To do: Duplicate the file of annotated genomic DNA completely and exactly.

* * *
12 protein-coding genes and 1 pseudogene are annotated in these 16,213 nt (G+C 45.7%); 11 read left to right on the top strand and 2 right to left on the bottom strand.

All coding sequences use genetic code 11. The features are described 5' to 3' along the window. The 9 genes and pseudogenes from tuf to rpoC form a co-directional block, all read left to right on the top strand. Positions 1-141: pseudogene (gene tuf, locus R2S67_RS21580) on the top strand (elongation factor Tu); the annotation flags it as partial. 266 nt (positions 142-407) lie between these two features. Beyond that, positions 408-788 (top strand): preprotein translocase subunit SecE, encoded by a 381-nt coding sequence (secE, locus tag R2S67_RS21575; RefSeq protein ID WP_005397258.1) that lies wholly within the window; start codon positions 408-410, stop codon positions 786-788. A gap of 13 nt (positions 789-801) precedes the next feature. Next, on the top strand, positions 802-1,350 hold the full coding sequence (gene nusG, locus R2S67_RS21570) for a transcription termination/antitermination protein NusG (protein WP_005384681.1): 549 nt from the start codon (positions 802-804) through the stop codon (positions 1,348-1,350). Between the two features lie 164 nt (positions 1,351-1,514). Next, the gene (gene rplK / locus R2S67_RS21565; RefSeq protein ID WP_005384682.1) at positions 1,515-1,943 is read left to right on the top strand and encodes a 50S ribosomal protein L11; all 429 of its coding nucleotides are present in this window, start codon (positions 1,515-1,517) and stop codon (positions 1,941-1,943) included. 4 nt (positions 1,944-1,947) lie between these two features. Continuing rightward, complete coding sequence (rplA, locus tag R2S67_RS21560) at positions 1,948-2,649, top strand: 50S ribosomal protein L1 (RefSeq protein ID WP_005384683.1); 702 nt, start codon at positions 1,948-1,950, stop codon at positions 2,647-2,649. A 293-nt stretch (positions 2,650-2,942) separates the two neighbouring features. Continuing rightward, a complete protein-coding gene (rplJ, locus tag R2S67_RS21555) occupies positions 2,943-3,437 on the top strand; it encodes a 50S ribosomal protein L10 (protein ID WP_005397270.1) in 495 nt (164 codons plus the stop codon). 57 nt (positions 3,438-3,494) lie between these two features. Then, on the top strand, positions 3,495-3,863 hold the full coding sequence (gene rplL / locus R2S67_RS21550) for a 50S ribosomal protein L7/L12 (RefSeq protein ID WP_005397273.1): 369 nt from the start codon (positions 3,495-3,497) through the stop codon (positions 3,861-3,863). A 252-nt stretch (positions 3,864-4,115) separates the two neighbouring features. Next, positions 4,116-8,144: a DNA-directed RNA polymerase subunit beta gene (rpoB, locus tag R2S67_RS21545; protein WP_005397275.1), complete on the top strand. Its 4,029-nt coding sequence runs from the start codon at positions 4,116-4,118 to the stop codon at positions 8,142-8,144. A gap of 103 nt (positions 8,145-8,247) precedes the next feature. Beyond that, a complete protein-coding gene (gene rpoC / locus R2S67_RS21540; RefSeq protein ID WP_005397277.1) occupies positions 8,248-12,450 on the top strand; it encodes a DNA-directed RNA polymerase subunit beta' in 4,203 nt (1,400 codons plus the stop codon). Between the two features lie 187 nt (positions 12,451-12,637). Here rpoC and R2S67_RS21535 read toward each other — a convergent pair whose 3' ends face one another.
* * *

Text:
12 protein-coding genes and 1 pseudogene are annotated in these 16,213 nt (G+C 45.7%); 11 read left to right on the top strand and 2 right to left on the bottom strand.

All coding sequences use genetic code 11. The features are described 5' to 3' along the window. The 9 genes and pseudogenes from tuf to rpoC form a co-directional block, all read left to right on the top strand. Positions 1-141: pseudogene (gene tuf, locus R2S67_RS21580) on the top strand (elongation factor Tu); the annotation flags it as partial. 266 nt (positions 142-407) lie between these two features. Beyond that, positions 408-788 (top strand): preprotein translocase subunit SecE, encoded by a 381-nt coding sequence (secE, locus tag R2S67_RS21575; RefSeq protein ID WP_005397258.1) that lies wholly within the window; start codon positions 408-410, stop codon positions 786-788. A gap of 13 nt (positions 789-801) precedes the next feature. Next, on the top strand, positions 802-1,350 hold the full coding sequence (gene nusG, locus R2S67_RS21570) for a transcription termination/antitermination protein NusG (protein WP_005384681.1): 549 nt from the start codon (positions 802-804) through the stop codon (positions 1,348-1,350). Between the two features lie 164 nt (positions 1,351-1,514). Next, the gene (gene rplK / locus R2S67_RS21565; RefSeq protein ID WP_005384682.1) at positions 1,515-1,943 is read left to right on the top strand and encodes a 50S ribosomal protein L11; all 429 of its coding nucleotides are present in this window, start codon (positions 1,515-1,517) and stop codon (positions 1,941-1,943) included. 4 nt (positions 1,944-1,947) lie between these two features. Continuing rightward, complete coding sequence (rplA, locus tag R2S67_RS21560) at positions 1,948-2,649, top strand: 50S ribosomal protein L1 (RefSeq protein ID WP_005384683.1); 702 nt, start codon at positions 1,948-1,950, stop codon at positions 2,647-2,649. A 293-nt stretch (positions 2,650-2,942) separates the two neighbouring features. Continuing rightward, a complete protein-coding gene (rplJ, locus tag R2S67_RS21555) occupies positions 2,943-3,437 on the top strand; it encodes a 50S ribosomal protein L10 (protein ID WP_005397270.1) in 495 nt (164 codons plus the stop codon). 57 nt (positions 3,438-3,494) lie between these two features. Then, on the top strand, positions 3,495-3,863 hold the full coding sequence (gene rplL / locus R2S67_RS21550) for a 50S ribosomal protein L7/L12 (RefSeq protein ID WP_005397273.1): 369 nt from the start codon (positions 3,495-3,497) through the stop codon (positions 3,861-3,863). A 252-nt stretch (positions 3,864-4,115) separates the two neighbouring features. Next, positions 4,116-8,144: a DNA-directed RNA polymerase subunit beta gene (rpoB, locus tag R2S67_RS21545; protein WP_005397275.1), complete on the top strand. Its 4,029-nt coding sequence runs from the start codon at positions 4,116-4,118 to the stop codon at positions 8,142-8,144. A gap of 103 nt (positions 8,145-8,247) precedes the next feature. Beyond that, a complete protein-coding gene (gene rpoC / locus R2S67_RS21540; RefSeq protein ID WP_005397277.1) occupies positions 8,248-12,450 on the top strand; it encodes a DNA-directed RNA polymerase subunit beta' in 4,203 nt (1,400 codons plus the stop codon). Between the two features lie 187 nt (positions 12,451-12,637). Here rpoC and R2S67_RS21535 read toward each other — a convergent pair whose 3' ends face one another.